Noelle Swan

Save Our Cities

In Uncategorized on December 29, 2009 at 4:55 pm

The San Francisco Bay area prides itself on its aggressive implementation of environmental policies. Surprisingly, David Weintraub reports in his December 26, 2009 NYT article Air Quality Guidelines Face Unexpected Critics that some Bay area environmentalists are opposing caps on green house gas emissions. As the region’s air quality regulators propose new guidelines, these environmentalists have become wary that increased regulations will drive builders to outlying areas, contributing to urban sprawl. While this specific issue is based on local zoning laws and loopholes, there is a discussion that is applicable to every metropolitan area.

We need development within our cities. People who live in cities put fewer miles on their cars. Heat that is lost through endless rows of suburban roofs rises up heating apartment after apartment in cities. Suburban supermarkets stock a large selection of perishables, resulting in a high throw away rate. For all of their faults, cities are places of efficiency.

Air pollution is a very real concern today for the majority of America’s cities. City cites an American Lung Association report, “Six out of ten Americans live in urban areas where air pollution can cause major health problems.” Statistics like this are evidence that while want to avoid pushing developers out of the cities, we need to prevent them from further contributing to the poor health of the city.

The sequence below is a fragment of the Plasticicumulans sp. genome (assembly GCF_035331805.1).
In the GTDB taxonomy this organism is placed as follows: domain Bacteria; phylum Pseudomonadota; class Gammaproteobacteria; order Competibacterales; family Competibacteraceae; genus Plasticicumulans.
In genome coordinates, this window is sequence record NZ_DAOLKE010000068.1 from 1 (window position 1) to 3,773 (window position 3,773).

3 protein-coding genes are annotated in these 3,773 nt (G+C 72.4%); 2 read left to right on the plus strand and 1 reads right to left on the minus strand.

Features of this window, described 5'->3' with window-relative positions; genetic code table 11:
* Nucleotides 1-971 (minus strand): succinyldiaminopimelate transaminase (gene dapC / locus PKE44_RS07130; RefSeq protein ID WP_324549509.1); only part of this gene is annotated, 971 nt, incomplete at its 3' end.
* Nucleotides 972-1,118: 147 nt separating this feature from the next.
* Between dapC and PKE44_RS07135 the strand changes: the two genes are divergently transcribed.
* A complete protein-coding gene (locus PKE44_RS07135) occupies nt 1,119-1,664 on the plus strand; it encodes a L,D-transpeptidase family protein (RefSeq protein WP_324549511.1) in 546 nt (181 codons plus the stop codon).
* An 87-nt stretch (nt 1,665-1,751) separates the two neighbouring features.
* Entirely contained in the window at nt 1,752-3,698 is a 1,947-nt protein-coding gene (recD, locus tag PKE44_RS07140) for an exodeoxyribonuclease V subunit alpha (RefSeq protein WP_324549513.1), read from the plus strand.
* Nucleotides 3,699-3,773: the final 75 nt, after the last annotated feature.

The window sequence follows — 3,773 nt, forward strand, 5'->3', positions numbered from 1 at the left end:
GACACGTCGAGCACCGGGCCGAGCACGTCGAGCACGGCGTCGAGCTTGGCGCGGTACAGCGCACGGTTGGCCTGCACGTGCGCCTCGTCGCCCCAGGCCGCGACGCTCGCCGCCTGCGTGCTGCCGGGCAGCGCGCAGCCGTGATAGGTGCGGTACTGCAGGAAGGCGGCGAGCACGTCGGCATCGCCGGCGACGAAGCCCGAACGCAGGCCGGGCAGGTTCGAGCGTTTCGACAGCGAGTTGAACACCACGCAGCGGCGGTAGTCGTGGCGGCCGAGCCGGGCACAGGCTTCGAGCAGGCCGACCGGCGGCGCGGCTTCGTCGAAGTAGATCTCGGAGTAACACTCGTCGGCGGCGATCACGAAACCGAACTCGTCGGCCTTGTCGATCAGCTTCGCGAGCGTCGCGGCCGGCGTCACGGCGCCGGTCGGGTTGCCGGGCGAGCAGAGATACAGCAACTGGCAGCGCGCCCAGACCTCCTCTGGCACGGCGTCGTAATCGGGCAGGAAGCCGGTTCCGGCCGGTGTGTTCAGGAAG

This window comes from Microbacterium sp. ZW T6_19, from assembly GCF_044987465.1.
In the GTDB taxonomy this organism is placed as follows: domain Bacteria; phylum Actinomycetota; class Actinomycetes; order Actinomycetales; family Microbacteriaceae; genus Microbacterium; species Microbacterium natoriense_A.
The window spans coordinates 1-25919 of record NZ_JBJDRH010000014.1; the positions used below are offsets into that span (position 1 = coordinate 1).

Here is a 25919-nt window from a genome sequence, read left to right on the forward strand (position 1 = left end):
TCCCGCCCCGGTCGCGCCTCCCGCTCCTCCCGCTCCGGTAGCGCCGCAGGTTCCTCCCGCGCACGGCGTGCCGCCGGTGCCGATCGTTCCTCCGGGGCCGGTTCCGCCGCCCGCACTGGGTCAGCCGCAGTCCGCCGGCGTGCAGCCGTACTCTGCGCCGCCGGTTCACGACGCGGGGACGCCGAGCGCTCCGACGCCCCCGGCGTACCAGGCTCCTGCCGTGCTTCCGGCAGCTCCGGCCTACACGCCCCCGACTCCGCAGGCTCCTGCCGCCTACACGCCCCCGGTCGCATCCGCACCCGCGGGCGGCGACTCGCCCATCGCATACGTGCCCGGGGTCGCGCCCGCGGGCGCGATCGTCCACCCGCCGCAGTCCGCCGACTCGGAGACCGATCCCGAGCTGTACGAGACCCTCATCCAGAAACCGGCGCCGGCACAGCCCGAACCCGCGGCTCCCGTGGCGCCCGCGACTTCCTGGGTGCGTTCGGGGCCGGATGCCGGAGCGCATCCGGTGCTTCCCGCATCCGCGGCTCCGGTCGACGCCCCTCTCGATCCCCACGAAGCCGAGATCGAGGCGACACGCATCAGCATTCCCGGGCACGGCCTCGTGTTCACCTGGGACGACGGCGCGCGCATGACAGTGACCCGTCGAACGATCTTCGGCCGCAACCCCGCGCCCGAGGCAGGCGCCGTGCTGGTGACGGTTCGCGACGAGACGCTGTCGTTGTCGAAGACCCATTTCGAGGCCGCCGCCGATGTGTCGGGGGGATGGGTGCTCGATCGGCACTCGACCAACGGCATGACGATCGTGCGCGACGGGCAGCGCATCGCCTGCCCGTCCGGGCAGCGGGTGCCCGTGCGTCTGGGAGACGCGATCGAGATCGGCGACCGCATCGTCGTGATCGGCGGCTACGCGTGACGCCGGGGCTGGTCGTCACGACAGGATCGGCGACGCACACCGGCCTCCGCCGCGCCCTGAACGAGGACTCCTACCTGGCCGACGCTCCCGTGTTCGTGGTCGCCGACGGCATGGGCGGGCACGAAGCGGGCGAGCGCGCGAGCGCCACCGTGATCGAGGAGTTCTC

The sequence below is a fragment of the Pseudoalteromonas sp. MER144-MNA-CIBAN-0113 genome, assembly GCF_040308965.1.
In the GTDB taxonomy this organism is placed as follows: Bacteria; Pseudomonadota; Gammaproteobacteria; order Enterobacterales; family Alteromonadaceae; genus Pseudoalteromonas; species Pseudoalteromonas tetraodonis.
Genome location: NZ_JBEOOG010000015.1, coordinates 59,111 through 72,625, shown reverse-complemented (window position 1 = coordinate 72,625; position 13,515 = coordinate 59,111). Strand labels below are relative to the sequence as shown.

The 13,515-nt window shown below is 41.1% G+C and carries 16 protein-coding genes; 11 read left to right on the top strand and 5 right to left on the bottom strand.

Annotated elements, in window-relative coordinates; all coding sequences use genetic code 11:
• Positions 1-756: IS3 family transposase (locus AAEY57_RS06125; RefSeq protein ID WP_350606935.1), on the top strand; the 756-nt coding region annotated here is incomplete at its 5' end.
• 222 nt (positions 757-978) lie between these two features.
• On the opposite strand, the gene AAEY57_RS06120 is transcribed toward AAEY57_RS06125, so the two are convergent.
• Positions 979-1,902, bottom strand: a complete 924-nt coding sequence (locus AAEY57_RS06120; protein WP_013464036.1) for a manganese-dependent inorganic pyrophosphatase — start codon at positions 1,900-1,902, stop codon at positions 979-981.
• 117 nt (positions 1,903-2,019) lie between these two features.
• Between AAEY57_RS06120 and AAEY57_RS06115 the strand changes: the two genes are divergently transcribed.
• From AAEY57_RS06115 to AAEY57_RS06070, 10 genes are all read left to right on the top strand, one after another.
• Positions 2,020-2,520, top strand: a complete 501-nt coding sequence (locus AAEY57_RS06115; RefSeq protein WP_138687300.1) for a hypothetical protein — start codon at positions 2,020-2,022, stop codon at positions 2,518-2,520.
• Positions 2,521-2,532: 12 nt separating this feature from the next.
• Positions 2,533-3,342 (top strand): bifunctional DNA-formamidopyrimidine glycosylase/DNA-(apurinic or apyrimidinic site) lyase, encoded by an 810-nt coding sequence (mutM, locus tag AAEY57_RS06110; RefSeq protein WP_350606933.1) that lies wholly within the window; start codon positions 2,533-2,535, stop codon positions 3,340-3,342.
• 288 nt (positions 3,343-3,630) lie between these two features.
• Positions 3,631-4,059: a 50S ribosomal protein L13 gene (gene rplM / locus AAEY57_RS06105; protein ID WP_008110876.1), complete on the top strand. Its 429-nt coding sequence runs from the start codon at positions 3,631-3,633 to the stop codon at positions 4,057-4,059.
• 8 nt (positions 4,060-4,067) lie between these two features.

So the quandary of the century is, how can we motivate developers to invest in cities despite the rising costs of meeting new standards?

The Leadership in Energy and Environmental Design (LEED) certification has brought recognition to the table as well a set of measurement standards. Those developers of LEED buildings wear their certification as a badge of honor. Yet, so far, this designation means little to the majority of the population. It is only when lessees begin seeking out LEED certification on a large-scale that developers will feel the pressure to pursue certification.

What is called for is an aggressive public relations campaign bringing the term LEED to dinner tables and water coolers near you.



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